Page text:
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Advancing our understanding of the effects of childhood adversity and trauma is vital to improving interventions to help young people who have experienced early adversity.

Here we highlight five open access papers which offer an insight into the consequences of childhood adversity for the mental health of children and young people, the development of resilience, and implications for practice.

Please click on the link within the relevant tab to access a paper.

Annual research review: Resilient functioning in maltreated children–past, present, and future perspectives

Annual research review: Resilient functioning in maltreated children–past, present, and future perspectives

Summary: Child maltreatment poses a significant risk for the emergence of mental health difficulties across the life course. A growing body of research also documents the harmful effects of abuse and neglect on biological processes. However, not all maltreated children experience these developmental difficulties - a proportion of maltreated children develop in a resilient fashion despite the adversity they face. This paper reviews the literature on resilient functioning in children who have experienced maltreatment.

Citation:  Cicchetti, D. (2013). Annual research review: Resilient functioning in maltreated children–past, present, and future perspectives. Journal of Child Psychology and Psychiatry, 54(4), 402-422.

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Relational interventions for child maltreatment: Past, present, and future perspectives

Relational interventions for child maltreatment: Past, present, and future perspectives

Summary:  This paper highlights the need for relational interventions for maltreated children and their families, to counteract the negative impact of these contexts on child development. The evidence base on relational interventions for maltreated individuals is discussed, and the implications of the individual’s genetic make up for these interventions are explored. It concludes with recommendations for advancing the development, provision, and evaluation of relational interventions for individuals with histories of child maltreatment.

Citation:  Toth, S. L., Gravener-Davis, J. A., Guild, D. J., & Cicchetti, D. (2013). Relational interventions for child maltreatment: Past, present, and future perspectives. Development and psychopathology, 25(4pt2), 1601-1617.

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The theory of latent vulnerability: Reconceptualizing the link between childhood maltreatment and psychiatric disorder

The theory of latent vulnerability: Reconceptualizing the link between childhood maltreatment and psychiatric disorder

Summary: Maltreatment is associated with an increased life time risk of mental health problems. When they arise such difficulties tend to develop earlier, be more severe and respond less well to treatment. This article introduces the concept of ‘latent vulnerability’ as a way of understanding this risk. According to this theory, exposure to early adverse environments leads to neurocognitive changes that can be understood as adaptations that are helpful in the short term but incur risk of mental health problems in the longer term. The paper in particular focuses on the evidence related to threat processing as one exemplar system. The concept of latent vulnerability provides an important rationale to improve approaches to prevention for children who have experienced maltreatment but who do not yet present with a psychiatric disorder.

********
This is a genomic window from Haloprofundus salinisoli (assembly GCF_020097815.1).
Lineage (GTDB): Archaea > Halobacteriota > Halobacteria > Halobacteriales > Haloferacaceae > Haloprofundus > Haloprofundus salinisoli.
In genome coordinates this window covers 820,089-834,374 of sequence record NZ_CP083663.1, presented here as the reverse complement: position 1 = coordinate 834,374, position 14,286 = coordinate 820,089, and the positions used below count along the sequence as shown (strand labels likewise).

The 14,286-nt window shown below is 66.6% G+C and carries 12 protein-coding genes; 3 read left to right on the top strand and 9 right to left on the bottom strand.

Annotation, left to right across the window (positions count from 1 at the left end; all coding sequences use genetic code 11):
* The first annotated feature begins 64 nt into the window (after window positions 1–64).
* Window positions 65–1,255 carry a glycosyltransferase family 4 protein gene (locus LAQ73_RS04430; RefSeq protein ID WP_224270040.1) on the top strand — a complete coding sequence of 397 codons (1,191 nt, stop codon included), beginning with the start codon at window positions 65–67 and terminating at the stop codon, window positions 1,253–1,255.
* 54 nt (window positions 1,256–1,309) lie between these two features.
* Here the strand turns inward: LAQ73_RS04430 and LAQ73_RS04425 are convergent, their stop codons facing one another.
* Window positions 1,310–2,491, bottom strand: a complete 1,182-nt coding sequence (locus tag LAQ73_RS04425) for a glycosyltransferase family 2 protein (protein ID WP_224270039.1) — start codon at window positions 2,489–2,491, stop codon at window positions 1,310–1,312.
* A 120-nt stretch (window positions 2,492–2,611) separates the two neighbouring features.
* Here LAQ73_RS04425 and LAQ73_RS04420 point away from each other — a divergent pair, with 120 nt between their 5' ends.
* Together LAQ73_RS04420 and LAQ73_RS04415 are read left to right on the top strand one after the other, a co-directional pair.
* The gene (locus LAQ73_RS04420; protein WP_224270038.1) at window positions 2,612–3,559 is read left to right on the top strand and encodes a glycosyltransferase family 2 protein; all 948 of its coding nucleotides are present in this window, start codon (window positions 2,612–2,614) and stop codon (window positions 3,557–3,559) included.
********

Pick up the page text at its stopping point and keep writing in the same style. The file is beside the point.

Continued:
Citation:  McCrory, E. J., & Viding, E. (2015). The theory of latent vulnerability: reconceptualizing the link between childhood maltreatment and psychiatric disorder. Development and psychopathology, 27(02), 493-505.

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The impact of childhood maltreatment: A review of neurobiological and genetic factors

The impact of childhood maltreatment: A review of neurobiological and genetic factors

Summary:  Maltreatment during childhood has been linked with increased risk of developing mental health difficulties. The relationship between maltreatment and the development of mental health disorders has been shown to vary according to genetic factors.

This review offers a concise overview of studies that have investigated the neurobiological impact of childhood maltreatment.

Citation:  McCrory, E., De Brito, S. A., & Viding, E. (2011). The impact of childhood maltreatment: a review of neurobiological and genetic factors. Frontiers in Psychiatry, 2, 48.

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Assessment of the harmful psychiatric and behavioral effects of different forms of child maltreatment

Assessment of the harmful psychiatric and behavioral effects of different forms of child maltreatment

Summary:  It is commonly assumed that some forms of abuse (e.g., physical and sexual abuse) are more harmful than others (e.g., emotional abuse and neglect). Another assumption is that each form of abuse has specific consequences for an individual’s mental health.

Contrary to received opinion, this study found that different types of maltreatment have broad, universal effects on mental health. As a result, effective treatment for any form of maltreatment is likely to have psychological benefits.

Citation: Vachon, D. D., Krueger, R. F., Rogosch, F. A., & Cicchetti, D. (2015). Assessment of the harmful psychiatric and behavioral effects of different forms of child maltreatment. JAMA psychiatry, 72(11), 1135-1142.

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The resource library at the Harvard Center on the Developing Child presents information on child development in an accessible way. It provides summaries of scientific findings, one of which is on The Science of Neglect, which is particularly relevant to this field.